Home culture When François Truffaut Made a Film Adaptation of Ray Bradbury’s Fahrenheit 451 (1966)

When François Truffaut Made a Film Adaptation of Ray Bradbury’s Fahrenheit 451 (1966)

When François Truffaut Made a Film Adaptation of Ray Bradbury’s Fahrenheit 451 (1966)



The pro­tag­o­nist of Ray Brad­bury’s Fahren­heit 451 is a “fire­man” tasked with incin­er­at­ing what few books remain in a domes­tic-screen-dom­i­nat­ed future soci­ety forced into illit­er­a­cy. Late in life, Ray Brad­bury declared that he wrote the nov­el because he was “wor­ried about peo­ple being turned into morons by TV.” This tinges with a cer­tain irony giv­en that the lat­est adap­ta­tion was made for HBO (2018). That project, which one crit­ic likened it to “a Glax­o­SmithK­line pro­duc­tion of Aldous Huxley’s Brave New World,” will prob­a­bly not be the last Fahren­heit 451 movie. Nor was it the first: that title goes to the one Nou­velle Vague auteur François Truf­faut’s film direct­ed in 1966, though many count that as a dubi­ous hon­or.

A con­tem­po­rary review in Time mag­a­zine mem­o­rably called Truf­faut’s Fahren­heit 451 a “weird­ly gay lit­tle pic­ture that assails with both hor­ror and humor all forms of tyran­ny over the mind of man,” albeit one that “strong­ly sup­ports the wide­ly held sus­pi­cion that Julie Christie can­not actu­al­ly act.”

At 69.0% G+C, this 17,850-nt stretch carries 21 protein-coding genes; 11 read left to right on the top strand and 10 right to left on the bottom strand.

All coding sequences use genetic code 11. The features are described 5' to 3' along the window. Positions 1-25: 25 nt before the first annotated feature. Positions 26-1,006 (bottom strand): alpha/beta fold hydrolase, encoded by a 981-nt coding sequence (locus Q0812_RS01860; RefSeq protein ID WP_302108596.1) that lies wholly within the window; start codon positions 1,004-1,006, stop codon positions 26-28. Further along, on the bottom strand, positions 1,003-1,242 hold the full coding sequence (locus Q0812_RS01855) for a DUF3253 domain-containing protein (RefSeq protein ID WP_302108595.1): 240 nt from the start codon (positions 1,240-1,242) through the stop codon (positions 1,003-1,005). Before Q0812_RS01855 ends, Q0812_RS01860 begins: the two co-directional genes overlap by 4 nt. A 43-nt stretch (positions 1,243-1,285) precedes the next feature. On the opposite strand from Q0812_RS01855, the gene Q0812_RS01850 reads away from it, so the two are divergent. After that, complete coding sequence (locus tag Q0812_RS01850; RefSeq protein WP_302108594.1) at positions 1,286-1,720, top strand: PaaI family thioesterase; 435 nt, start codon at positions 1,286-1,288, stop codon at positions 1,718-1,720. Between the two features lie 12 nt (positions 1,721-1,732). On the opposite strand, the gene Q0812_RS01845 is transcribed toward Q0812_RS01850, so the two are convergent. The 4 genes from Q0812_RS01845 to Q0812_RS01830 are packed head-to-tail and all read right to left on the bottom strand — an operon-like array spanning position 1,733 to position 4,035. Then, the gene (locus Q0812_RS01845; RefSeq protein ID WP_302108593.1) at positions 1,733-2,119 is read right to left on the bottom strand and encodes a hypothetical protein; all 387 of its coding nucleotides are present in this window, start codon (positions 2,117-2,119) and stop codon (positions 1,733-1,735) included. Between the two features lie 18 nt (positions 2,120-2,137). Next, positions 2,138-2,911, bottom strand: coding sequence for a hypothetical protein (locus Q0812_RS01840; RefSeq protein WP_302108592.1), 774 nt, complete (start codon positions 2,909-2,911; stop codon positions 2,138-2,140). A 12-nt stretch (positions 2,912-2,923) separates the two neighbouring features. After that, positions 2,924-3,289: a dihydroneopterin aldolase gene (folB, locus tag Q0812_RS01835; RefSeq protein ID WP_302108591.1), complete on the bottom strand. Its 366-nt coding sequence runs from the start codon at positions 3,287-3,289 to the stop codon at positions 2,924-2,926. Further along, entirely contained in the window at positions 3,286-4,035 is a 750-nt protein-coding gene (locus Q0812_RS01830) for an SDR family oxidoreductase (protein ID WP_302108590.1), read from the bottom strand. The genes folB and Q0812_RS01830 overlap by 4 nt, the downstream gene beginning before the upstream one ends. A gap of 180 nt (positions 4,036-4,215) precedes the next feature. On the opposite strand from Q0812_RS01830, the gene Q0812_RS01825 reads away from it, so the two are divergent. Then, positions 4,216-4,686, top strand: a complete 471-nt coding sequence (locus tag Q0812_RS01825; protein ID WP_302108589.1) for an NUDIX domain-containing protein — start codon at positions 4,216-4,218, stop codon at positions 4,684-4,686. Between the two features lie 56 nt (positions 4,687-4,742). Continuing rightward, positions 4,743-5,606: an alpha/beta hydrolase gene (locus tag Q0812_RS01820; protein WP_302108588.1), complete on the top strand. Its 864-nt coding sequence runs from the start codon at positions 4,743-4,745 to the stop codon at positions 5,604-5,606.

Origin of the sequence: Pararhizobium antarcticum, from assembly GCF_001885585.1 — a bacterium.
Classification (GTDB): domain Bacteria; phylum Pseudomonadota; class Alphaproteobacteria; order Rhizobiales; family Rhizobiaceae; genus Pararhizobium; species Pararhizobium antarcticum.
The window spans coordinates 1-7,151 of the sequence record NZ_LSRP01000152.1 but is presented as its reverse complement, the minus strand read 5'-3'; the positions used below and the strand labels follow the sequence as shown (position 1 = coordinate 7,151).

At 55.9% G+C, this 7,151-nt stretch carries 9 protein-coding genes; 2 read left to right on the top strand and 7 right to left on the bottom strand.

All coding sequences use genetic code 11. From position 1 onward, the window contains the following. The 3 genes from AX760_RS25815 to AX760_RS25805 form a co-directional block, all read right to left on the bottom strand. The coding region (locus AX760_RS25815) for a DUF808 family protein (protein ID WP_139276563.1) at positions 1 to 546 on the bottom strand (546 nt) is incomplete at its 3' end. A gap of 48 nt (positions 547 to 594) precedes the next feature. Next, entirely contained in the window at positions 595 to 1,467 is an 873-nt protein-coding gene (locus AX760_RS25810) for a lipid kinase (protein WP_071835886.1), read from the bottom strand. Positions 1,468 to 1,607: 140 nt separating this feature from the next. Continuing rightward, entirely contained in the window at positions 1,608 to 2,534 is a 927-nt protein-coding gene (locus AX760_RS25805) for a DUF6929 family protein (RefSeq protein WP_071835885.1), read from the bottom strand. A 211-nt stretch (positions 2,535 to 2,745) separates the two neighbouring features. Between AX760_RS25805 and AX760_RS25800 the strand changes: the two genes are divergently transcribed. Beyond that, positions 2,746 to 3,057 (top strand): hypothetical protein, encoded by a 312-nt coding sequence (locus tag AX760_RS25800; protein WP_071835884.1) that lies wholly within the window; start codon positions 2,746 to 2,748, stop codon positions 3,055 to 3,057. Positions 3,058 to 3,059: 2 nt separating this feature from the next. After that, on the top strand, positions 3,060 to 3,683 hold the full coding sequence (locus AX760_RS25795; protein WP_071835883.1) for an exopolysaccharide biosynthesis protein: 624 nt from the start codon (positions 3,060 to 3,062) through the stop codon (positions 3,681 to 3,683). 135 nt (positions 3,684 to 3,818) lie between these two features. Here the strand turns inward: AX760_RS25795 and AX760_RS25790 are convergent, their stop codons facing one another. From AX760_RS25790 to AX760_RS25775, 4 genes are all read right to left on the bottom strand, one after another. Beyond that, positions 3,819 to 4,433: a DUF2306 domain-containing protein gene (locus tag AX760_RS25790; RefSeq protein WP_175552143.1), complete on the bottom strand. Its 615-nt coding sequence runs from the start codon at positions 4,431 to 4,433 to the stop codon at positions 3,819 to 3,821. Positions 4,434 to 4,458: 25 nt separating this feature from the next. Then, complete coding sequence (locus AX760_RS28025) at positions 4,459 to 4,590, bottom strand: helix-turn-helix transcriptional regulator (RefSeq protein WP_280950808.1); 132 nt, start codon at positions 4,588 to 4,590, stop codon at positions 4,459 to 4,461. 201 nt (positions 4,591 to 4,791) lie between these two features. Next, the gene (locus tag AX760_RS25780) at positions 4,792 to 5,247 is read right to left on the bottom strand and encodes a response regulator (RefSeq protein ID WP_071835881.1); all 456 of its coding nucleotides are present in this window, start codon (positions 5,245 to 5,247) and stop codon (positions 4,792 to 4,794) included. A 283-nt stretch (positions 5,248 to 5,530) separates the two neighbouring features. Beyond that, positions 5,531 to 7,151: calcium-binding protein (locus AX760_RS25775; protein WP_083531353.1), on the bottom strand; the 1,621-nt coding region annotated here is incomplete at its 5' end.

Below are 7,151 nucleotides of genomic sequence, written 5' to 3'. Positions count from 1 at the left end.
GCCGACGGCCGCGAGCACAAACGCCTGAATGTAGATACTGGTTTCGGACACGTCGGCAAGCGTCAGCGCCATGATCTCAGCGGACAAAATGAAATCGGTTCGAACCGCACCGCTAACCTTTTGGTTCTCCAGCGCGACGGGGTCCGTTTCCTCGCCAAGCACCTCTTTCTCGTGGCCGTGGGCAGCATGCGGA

Truf­faut bold­ly cast Christie in a dual role, as both pro­tag­o­nist Ray Mon­tag’s TV-and-pill-addict­ed wife and the young rebel who even­tu­al­ly lures him over to the pro-book lib­er­a­tion move­ment. Though some view­ers see it as the pic­ture’s fatal flaw, Scott Tobias, writ­ing at The Dis­solve, calls it a “mas­ter­stroke” that ren­ders the near­ly iden­ti­cal char­ac­ters “the abstract rep­re­sen­ta­tives of con­for­mi­ty and non-con­for­mi­ty they had always been in the book.”


It’s easy to imag­ine what appeal the source mate­r­i­al would have held for Truf­faut, the most lit­er­ary-mind­ed leader of the French New Wave; recall the shrine to Balzac kept by young Antoine Doinel in Truf­faut’s auto­bi­o­graph­i­cal debut The 400 Blows. By the time he went to work on Fahren­heit 451, his sixth fea­ture, he’d become what the Amer­i­can behind-the-scenes trail­er at the top of the post calls an “inter­na­tion­al­ly famous French direc­tor.” But this time, cir­cum­stances con­spired against him: his increas­ing­ly frac­tious rela­tion­ship with Jules and Jim star Oskar Wern­er did the lat­ter’s per­for­mance as Mon­tag no favors, and the mon­ey hav­ing come from the U.K. forced him to work in Eng­lish, a lan­guage of which he had scant com­mand at the time.


Truf­faut him­self enu­mer­ates these and oth­er dif­fi­cul­ties in a pro­duc­tion diary pub­lished over sev­er­al issues of Cahiers du Ciné­ma (begin­ning with num­ber 175). Yet near­ly six decades lat­er, his trou­bled inter­pre­ta­tion of Fahren­heit 451 still fas­ci­nates. New York­er crit­ic Richard Brody calls it “one of Truffaut’s wildest films, a cold­ly flam­boy­ant out­pour­ing of visu­al inven­tion in the ser­vice of lit­er­ary pas­sion and artis­tic mem­o­ry as well as a repu­di­a­tion of a world of uni­form con­ve­nience and com­fort­able con­for­mi­ty.” Today we may won­der why the paraso­cial rela­tion­ship Mon­tag’s wife anx­ious­ly main­tains with her tele­vi­sion, which must have seemed fan­tas­ti­cal in the mid-six­ties, feels dis­com­fit­ing­ly famil­iar — and how long it will be before Fahren­heit 451 gets re-adapt­ed as a binge-ready pres­tige TV dra­ma.


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